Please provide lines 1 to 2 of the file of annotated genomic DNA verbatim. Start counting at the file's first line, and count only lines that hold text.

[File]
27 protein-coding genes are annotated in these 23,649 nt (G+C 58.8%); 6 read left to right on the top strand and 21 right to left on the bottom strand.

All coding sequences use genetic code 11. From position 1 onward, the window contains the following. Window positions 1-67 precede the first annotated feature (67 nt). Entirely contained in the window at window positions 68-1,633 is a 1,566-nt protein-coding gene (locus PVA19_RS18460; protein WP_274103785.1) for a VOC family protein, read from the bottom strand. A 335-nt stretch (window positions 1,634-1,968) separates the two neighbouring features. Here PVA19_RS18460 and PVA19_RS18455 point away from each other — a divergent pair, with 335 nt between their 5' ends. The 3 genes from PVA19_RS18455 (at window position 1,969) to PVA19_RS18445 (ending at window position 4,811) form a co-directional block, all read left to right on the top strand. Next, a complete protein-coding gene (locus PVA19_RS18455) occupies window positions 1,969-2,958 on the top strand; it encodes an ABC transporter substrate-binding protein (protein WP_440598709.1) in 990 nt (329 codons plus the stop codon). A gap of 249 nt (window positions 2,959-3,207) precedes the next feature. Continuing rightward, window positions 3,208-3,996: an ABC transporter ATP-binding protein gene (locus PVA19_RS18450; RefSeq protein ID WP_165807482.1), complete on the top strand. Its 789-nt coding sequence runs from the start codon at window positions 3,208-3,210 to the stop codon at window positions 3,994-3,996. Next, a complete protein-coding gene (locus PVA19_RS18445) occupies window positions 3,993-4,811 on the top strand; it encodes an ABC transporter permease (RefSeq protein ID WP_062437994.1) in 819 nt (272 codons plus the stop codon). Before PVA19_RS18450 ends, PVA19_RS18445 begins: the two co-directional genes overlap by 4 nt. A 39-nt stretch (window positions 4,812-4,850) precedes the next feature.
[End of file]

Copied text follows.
27 protein-coding genes are annotated in these 23,649 nt (G+C 58.8%); 6 read left to right on the top strand and 21 right to left on the bottom strand.

All coding sequences use genetic code 11. From position 1 onward, the window contains the following. Window positions 1-67 precede the first annotated feature (67 nt). Entirely contained in the window at window positions 68-1,633 is a 1,566-nt protein-coding gene (locus PVA19_RS18460; protein WP_274103785.1) for a VOC family protein, read from the bottom strand. A 335-nt stretch (window positions 1,634-1,968) separates the two neighbouring features. Here PVA19_RS18460 and PVA19_RS18455 point away from each other — a divergent pair, with 335 nt between their 5' ends. The 3 genes from PVA19_RS18455 (at window position 1,969) to PVA19_RS18445 (ending at window position 4,811) form a co-directional block, all read left to right on the top strand. Next, a complete protein-coding gene (locus PVA19_RS18455) occupies window positions 1,969-2,958 on the top strand; it encodes an ABC transporter substrate-binding protein (protein WP_440598709.1) in 990 nt (329 codons plus the stop codon). A gap of 249 nt (window positions 2,959-3,207) precedes the next feature. Continuing rightward, window positions 3,208-3,996: an ABC transporter ATP-binding protein gene (locus PVA19_RS18450; RefSeq protein ID WP_165807482.1), complete on the top strand. Its 789-nt coding sequence runs from the start codon at window positions 3,208-3,210 to the stop codon at window positions 3,994-3,996. Next, a complete protein-coding gene (locus PVA19_RS18445) occupies window positions 3,993-4,811 on the top strand; it encodes an ABC transporter permease (RefSeq protein ID WP_062437994.1) in 819 nt (272 codons plus the stop codon). Before PVA19_RS18450 ends, PVA19_RS18445 begins: the two co-directional genes overlap by 4 nt. A 39-nt stretch (window positions 4,812-4,850) precedes the next feature.